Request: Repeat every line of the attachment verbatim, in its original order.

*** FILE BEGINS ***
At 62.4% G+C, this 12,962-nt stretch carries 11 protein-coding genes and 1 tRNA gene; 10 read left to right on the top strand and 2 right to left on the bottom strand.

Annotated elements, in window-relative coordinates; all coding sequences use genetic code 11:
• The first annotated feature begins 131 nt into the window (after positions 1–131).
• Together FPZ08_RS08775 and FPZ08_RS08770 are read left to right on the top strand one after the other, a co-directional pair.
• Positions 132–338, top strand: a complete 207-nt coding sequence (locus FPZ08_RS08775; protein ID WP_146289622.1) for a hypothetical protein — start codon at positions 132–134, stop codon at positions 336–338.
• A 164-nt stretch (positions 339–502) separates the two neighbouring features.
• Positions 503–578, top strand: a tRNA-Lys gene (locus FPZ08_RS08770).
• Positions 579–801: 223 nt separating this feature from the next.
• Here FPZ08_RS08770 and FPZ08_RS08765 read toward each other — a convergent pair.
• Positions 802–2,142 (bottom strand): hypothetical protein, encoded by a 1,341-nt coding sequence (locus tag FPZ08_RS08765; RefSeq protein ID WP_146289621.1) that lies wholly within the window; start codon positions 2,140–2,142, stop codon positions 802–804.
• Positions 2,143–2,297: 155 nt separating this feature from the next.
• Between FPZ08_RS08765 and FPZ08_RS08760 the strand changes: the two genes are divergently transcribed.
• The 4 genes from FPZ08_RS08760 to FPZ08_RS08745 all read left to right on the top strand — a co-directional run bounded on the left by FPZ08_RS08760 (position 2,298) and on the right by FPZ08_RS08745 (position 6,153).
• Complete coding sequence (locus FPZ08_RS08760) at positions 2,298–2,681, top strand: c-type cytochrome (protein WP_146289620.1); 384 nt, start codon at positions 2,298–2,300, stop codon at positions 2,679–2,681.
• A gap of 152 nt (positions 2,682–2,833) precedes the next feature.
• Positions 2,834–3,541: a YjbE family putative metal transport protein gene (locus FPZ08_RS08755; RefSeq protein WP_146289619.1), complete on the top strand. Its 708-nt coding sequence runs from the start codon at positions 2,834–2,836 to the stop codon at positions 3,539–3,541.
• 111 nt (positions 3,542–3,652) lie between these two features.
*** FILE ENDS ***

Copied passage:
At 62.4% G+C, this 12,962-nt stretch carries 11 protein-coding genes and 1 tRNA gene; 10 read left to right on the top strand and 2 right to left on the bottom strand.

Annotated elements, in window-relative coordinates; all coding sequences use genetic code 11:
• The first annotated feature begins 131 nt into the window (after positions 1–131).
• Together FPZ08_RS08775 and FPZ08_RS08770 are read left to right on the top strand one after the other, a co-directional pair.
• Positions 132–338, top strand: a complete 207-nt coding sequence (locus FPZ08_RS08775; protein ID WP_146289622.1) for a hypothetical protein — start codon at positions 132–134, stop codon at positions 336–338.
• A 164-nt stretch (positions 339–502) separates the two neighbouring features.
• Positions 503–578, top strand: a tRNA-Lys gene (locus FPZ08_RS08770).
• Positions 579–801: 223 nt separating this feature from the next.
• Here FPZ08_RS08770 and FPZ08_RS08765 read toward each other — a convergent pair.
• Positions 802–2,142 (bottom strand): hypothetical protein, encoded by a 1,341-nt coding sequence (locus tag FPZ08_RS08765; RefSeq protein ID WP_146289621.1) that lies wholly within the window; start codon positions 2,140–2,142, stop codon positions 802–804.
• Positions 2,143–2,297: 155 nt separating this feature from the next.
• Between FPZ08_RS08765 and FPZ08_RS08760 the strand changes: the two genes are divergently transcribed.
• The 4 genes from FPZ08_RS08760 to FPZ08_RS08745 all read left to right on the top strand — a co-directional run bounded on the left by FPZ08_RS08760 (position 2,298) and on the right by FPZ08_RS08745 (position 6,153).
• Complete coding sequence (locus FPZ08_RS08760) at positions 2,298–2,681, top strand: c-type cytochrome (protein WP_146289620.1); 384 nt, start codon at positions 2,298–2,300, stop codon at positions 2,679–2,681.
• A gap of 152 nt (positions 2,682–2,833) precedes the next feature.
• Positions 2,834–3,541: a YjbE family putative metal transport protein gene (locus FPZ08_RS08755; RefSeq protein WP_146289619.1), complete on the top strand. Its 708-nt coding sequence runs from the start codon at positions 2,834–2,836 to the stop codon at positions 3,539–3,541.
• 111 nt (positions 3,542–3,652) lie between these two features.